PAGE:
As a writer, you have to measure “to-do” items, not simply in terms of need, or cost, but time. Sure, it will save you fifty cents to drive to the other side of the city and buy gas at that 7-11, but what is the cost to you in terms of time? To be more specific, how many words are you giving up to save fifty cents? Is it a good investment?

Given the importance of time to every writer, I’m going to list a few productivity tools I think are valuable. The most essential one is Dropbox or Google Drive. You need one or the other for two reasons: 1) to make sure you have a safe place to store your work, and 2) so you can share large files with agents, publishers, friends, fans. You may back up your computer to a cloud, or an external hard drive, and that’s a good idea, but you probably don’t want to share access to your complete hard drive. An inexpensive Dropbox account will allow you to share specific large files with anyone. It also allows you to access key files regardless of where you are or which device you’re currently using. (If you don’t have an external hard drive, CrashPlan provides a continuous 24/7 backup for the contents of your computer.)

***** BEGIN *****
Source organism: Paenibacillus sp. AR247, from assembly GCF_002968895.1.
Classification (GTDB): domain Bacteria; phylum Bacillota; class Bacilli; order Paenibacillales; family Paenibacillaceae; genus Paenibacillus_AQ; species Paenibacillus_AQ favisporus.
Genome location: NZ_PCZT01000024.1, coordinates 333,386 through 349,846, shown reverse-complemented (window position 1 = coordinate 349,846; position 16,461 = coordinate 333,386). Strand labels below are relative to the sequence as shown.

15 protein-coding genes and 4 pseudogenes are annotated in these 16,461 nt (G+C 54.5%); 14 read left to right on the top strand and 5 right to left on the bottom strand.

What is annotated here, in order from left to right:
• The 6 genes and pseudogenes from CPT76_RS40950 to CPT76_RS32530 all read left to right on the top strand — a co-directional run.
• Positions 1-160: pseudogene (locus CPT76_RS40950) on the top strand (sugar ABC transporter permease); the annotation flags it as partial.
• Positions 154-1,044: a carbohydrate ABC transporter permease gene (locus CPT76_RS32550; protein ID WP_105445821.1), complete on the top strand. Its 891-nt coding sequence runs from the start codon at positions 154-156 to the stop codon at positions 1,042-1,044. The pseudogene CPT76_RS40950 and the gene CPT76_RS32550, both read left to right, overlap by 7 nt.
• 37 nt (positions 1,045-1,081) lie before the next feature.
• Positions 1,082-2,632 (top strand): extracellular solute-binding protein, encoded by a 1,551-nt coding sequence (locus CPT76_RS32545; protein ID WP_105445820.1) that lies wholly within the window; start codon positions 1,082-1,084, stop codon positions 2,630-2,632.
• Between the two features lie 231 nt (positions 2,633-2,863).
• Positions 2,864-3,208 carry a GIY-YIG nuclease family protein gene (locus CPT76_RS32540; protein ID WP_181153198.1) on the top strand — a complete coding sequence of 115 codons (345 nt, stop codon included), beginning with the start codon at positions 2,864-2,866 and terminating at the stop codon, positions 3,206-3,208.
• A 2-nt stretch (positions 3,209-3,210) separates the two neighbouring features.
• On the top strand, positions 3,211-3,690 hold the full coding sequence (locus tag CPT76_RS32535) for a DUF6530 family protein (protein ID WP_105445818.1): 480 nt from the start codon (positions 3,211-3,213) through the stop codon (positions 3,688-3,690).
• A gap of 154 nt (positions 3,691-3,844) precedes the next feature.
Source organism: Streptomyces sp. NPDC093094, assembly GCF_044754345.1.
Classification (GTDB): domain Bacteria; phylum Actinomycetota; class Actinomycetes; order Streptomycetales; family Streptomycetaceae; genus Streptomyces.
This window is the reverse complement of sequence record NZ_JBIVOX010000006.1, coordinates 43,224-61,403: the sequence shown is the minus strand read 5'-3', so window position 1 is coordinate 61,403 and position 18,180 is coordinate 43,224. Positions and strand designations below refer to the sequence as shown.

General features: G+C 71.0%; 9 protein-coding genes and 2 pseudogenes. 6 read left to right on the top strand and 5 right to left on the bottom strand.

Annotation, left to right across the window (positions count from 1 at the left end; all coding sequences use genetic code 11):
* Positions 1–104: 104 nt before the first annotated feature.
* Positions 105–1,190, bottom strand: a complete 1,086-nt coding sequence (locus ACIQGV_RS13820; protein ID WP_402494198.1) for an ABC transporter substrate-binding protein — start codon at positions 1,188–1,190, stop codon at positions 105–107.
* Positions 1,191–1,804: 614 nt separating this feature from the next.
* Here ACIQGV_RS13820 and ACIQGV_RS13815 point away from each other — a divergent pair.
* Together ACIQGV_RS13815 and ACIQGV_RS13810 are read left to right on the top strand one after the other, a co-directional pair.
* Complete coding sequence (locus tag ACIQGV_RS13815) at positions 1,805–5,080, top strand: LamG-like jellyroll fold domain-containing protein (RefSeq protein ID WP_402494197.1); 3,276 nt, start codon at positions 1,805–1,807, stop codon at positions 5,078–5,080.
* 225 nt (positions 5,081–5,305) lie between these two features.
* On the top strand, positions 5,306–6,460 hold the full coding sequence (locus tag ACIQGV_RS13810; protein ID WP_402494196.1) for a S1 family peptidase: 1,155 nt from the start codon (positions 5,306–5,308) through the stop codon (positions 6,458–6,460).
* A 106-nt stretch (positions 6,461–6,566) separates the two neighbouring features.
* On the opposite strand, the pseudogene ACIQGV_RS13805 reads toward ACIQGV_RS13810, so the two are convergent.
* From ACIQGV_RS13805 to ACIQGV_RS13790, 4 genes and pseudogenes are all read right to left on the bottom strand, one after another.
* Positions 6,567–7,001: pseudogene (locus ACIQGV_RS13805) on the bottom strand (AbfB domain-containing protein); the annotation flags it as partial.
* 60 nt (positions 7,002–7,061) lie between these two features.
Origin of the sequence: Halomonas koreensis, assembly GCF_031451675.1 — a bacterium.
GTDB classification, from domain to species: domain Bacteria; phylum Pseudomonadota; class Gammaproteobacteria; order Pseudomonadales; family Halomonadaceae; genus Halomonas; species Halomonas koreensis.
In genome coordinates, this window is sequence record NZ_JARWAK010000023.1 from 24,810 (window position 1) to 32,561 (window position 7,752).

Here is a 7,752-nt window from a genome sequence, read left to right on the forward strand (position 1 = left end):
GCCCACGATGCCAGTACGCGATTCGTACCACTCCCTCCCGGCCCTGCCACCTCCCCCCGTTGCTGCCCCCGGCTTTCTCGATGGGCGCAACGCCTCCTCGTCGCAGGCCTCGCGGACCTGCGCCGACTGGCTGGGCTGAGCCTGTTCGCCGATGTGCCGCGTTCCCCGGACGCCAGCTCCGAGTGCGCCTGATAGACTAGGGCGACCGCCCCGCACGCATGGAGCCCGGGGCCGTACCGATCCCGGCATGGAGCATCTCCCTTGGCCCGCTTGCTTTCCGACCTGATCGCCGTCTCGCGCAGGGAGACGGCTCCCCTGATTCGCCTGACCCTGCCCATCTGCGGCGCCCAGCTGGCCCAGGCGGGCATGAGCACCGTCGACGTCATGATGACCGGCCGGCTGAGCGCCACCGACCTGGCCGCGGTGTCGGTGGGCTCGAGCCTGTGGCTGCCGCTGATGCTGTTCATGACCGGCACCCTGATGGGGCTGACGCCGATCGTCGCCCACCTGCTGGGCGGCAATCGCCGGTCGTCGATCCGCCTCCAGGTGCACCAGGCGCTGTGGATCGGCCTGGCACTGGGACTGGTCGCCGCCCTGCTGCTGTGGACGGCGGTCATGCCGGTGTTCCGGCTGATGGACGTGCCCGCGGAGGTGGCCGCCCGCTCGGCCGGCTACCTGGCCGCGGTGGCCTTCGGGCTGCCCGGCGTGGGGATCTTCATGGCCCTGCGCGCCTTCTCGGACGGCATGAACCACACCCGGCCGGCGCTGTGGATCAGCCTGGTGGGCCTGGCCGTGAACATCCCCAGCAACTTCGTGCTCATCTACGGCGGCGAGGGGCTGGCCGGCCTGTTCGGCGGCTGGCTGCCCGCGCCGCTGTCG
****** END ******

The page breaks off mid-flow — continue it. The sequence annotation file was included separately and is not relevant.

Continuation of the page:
Evernote is the world’s most popular organizer, or “to-do list” program. It is beautifully designed and easy to use. I compose the first drafts of these blog posts on it. I’ve also used it for outlines, research notes, or random ideas that occur to me when it’s inconvenient to write them out in detail. You can carry the app version on your phone, so even if you don’t have your computer with you, Evernote can store your ideas. If your desk is perpetually surrounded by Post-It notes, it may be time to consider Evernote.

Zoom is the best and cheapest online meeting service for conferencing with editors, agents, friends, students, colleagues. Apple users can use FaceTime, but amazingly, not everyone uses Apple devices.